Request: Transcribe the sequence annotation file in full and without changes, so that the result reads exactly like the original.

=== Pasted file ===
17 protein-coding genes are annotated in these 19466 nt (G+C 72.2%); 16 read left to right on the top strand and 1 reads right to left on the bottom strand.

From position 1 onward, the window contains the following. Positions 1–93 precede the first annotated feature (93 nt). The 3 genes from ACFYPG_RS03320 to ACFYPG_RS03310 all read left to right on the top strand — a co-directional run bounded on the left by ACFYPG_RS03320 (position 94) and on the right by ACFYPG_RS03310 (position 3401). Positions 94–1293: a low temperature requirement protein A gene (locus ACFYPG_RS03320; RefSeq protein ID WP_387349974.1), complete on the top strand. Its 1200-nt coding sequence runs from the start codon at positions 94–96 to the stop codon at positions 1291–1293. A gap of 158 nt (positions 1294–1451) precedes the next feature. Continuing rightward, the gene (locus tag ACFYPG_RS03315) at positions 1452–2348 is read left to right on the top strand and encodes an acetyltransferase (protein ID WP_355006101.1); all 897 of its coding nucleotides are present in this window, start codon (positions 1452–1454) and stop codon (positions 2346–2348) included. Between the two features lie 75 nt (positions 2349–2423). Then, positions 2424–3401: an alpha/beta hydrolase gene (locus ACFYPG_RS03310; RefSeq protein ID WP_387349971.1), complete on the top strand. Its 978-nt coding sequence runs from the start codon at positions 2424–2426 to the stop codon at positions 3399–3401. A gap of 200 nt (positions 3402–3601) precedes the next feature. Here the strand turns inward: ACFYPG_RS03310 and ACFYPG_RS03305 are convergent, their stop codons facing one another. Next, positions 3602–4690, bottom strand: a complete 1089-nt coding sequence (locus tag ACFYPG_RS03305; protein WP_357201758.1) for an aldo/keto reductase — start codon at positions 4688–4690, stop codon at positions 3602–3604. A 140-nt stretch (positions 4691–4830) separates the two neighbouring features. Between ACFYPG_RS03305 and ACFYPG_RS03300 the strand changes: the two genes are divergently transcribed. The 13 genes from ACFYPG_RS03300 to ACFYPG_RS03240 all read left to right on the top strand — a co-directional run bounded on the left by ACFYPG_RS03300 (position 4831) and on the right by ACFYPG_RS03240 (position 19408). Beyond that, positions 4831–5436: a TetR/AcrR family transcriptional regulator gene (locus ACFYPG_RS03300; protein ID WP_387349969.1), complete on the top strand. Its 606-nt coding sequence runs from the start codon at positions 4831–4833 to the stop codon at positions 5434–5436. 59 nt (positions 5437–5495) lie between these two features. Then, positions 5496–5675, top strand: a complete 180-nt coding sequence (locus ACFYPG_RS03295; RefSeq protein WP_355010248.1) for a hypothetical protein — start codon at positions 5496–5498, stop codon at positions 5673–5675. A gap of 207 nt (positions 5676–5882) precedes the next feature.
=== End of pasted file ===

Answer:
17 protein-coding genes are annotated in these 19466 nt (G+C 72.2%); 16 read left to right on the top strand and 1 reads right to left on the bottom strand.

From position 1 onward, the window contains the following. Positions 1–93 precede the first annotated feature (93 nt). The 3 genes from ACFYPG_RS03320 to ACFYPG_RS03310 all read left to right on the top strand — a co-directional run bounded on the left by ACFYPG_RS03320 (position 94) and on the right by ACFYPG_RS03310 (position 3401). Positions 94–1293: a low temperature requirement protein A gene (locus ACFYPG_RS03320; RefSeq protein ID WP_387349974.1), complete on the top strand. Its 1200-nt coding sequence runs from the start codon at positions 94–96 to the stop codon at positions 1291–1293. A gap of 158 nt (positions 1294–1451) precedes the next feature. Continuing rightward, the gene (locus tag ACFYPG_RS03315) at positions 1452–2348 is read left to right on the top strand and encodes an acetyltransferase (protein ID WP_355006101.1); all 897 of its coding nucleotides are present in this window, start codon (positions 1452–1454) and stop codon (positions 2346–2348) included. Between the two features lie 75 nt (positions 2349–2423). Then, positions 2424–3401: an alpha/beta hydrolase gene (locus ACFYPG_RS03310; RefSeq protein ID WP_387349971.1), complete on the top strand. Its 978-nt coding sequence runs from the start codon at positions 2424–2426 to the stop codon at positions 3399–3401. A gap of 200 nt (positions 3402–3601) precedes the next feature. Here the strand turns inward: ACFYPG_RS03310 and ACFYPG_RS03305 are convergent, their stop codons facing one another. Next, positions 3602–4690, bottom strand: a complete 1089-nt coding sequence (locus tag ACFYPG_RS03305; protein WP_357201758.1) for an aldo/keto reductase — start codon at positions 4688–4690, stop codon at positions 3602–3604. A 140-nt stretch (positions 4691–4830) separates the two neighbouring features. Between ACFYPG_RS03305 and ACFYPG_RS03300 the strand changes: the two genes are divergently transcribed. The 13 genes from ACFYPG_RS03300 to ACFYPG_RS03240 all read left to right on the top strand — a co-directional run bounded on the left by ACFYPG_RS03300 (position 4831) and on the right by ACFYPG_RS03240 (position 19408). Beyond that, positions 4831–5436: a TetR/AcrR family transcriptional regulator gene (locus ACFYPG_RS03300; protein ID WP_387349969.1), complete on the top strand. Its 606-nt coding sequence runs from the start codon at positions 4831–4833 to the stop codon at positions 5434–5436. 59 nt (positions 5437–5495) lie between these two features. Then, positions 5496–5675, top strand: a complete 180-nt coding sequence (locus ACFYPG_RS03295; RefSeq protein WP_355010248.1) for a hypothetical protein — start codon at positions 5496–5498, stop codon at positions 5673–5675. A gap of 207 nt (positions 5676–5882) precedes the next feature.